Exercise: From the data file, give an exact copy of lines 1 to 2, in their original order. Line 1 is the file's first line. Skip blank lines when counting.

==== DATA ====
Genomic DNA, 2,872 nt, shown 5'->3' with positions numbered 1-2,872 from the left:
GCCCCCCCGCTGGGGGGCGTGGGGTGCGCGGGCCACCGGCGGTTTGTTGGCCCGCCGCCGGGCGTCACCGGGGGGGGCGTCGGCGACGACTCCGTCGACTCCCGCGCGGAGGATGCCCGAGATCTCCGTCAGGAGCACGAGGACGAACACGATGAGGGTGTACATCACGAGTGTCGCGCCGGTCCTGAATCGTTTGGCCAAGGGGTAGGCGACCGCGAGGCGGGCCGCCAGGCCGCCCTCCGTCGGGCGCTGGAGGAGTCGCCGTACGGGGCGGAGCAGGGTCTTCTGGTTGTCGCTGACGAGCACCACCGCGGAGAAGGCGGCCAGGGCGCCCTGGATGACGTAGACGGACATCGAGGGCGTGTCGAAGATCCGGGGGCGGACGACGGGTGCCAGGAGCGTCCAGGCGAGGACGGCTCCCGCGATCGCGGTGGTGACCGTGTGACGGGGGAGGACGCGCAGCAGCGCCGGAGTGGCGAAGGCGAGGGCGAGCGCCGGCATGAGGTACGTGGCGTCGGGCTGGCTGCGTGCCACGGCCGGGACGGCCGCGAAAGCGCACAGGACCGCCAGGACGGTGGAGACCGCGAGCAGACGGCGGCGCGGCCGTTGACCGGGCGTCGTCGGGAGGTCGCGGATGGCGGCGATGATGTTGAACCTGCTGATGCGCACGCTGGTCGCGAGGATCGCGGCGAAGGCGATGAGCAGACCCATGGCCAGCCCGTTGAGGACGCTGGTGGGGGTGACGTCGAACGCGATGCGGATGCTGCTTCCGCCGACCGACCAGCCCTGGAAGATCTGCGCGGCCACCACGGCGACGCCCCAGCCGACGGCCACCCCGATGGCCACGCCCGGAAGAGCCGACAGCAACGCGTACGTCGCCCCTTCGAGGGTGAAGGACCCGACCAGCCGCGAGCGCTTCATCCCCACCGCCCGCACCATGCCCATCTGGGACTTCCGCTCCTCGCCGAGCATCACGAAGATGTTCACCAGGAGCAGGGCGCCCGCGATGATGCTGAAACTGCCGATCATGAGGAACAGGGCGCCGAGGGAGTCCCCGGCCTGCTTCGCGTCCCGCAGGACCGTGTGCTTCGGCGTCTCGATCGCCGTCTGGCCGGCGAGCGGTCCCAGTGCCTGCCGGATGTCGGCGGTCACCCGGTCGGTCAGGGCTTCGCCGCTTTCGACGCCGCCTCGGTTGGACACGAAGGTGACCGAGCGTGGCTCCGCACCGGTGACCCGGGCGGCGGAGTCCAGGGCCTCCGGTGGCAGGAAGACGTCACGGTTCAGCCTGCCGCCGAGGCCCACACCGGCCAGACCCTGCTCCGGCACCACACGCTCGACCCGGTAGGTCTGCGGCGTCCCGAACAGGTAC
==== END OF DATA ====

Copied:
Genomic DNA, 2,872 nt, shown 5'->3' with positions numbered 1-2,872 from the left:
GCCCCCCCGCTGGGGGGCGTGGGGTGCGCGGGCCACCGGCGGTTTGTTGGCCCGCCGCCGGGCGTCACCGGGGGGGGCGTCGGCGACGACTCCGTCGACTCCCGCGCGGAGGATGCCCGAGATCTCCGTCAGGAGCACGAGGACGAACACGATGAGGGTGTACATCACGAGTGTCGCGCCGGTCCTGAATCGTTTGGCCAAGGGGTAGGCGACCGCGAGGCGGGCCGCCAGGCCGCCCTCCGTCGGGCGCTGGAGGAGTCGCCGTACGGGGCGGAGCAGGGTCTTCTGGTTGTCGCTGACGAGCACCACCGCGGAGAAGGCGGCCAGGGCGCCCTGGATGACGTAGACGGACATCGAGGGCGTGTCGAAGATCCGGGGGCGGACGACGGGTGCCAGGAGCGTCCAGGCGAGGACGGCTCCCGCGATCGCGGTGGTGACCGTGTGACGGGGGAGGACGCGCAGCAGCGCCGGAGTGGCGAAGGCGAGGGCGAGCGCCGGCATGAGGTACGTGGCGTCGGGCTGGCTGCGTGCCACGGCCGGGACGGCCGCGAAAGCGCACAGGACCGCCAGGACGGTGGAGACCGCGAGCAGACGGCGGCGCGGCCGTTGACCGGGCGTCGTCGGGAGGTCGCGGATGGCGGCGATGATGTTGAACCTGCTGATGCGCACGCTGGTCGCGAGGATCGCGGCGAAGGCGATGAGCAGACCCATGGCCAGCCCGTTGAGGACGCTGGTGGGGGTGACGTCGAACGCGATGCGGATGCTGCTTCCGCCGACCGACCAGCCCTGGAAGATCTGCGCGGCCACCACGGCGACGCCCCAGCCGACGGCCACCCCGATGGCCACGCCCGGAAGAGCCGACAGCAACGCGTACGTCGCCCCTTCGAGGGTGAAGGACCCGACCAGCCGCGAGCGCTTCATCCCCACCGCCCGCACCATGCCCATCTGGGACTTCCGCTCCTCGCCGAGCATCACGAAGATGTTCACCAGGAGCAGGGCGCCCGCGATGATGCTGAAACTGCCGATCATGAGGAACAGGGCGCCGAGGGAGTCCCCGGCCTGCTTCGCGTCCCGCAGGACCGTGTGCTTCGGCGTCTCGATCGCCGTCTGGCCGGCGAGCGGTCCCAGTGCCTGCCGGATGTCGGCGGTCACCCGGTCGGTCAGGGCTTCGCCGCTTTCGACGCCGCCTCGGTTGGACACGAAGGTGACCGAGCGTGGCTCCGCACCGGTGACCCGGGCGGCGGAGTCCAGGGCCTCCGGTGGCAGGAAGACGTCACGGTTCAGCCTGCCGCCGAGGCCCACACCGGCCAGACCCTGCTCCGGCACCACACGCTCGACCCGGTAGGTCTGCGGCGTCCCGAACAGGTAC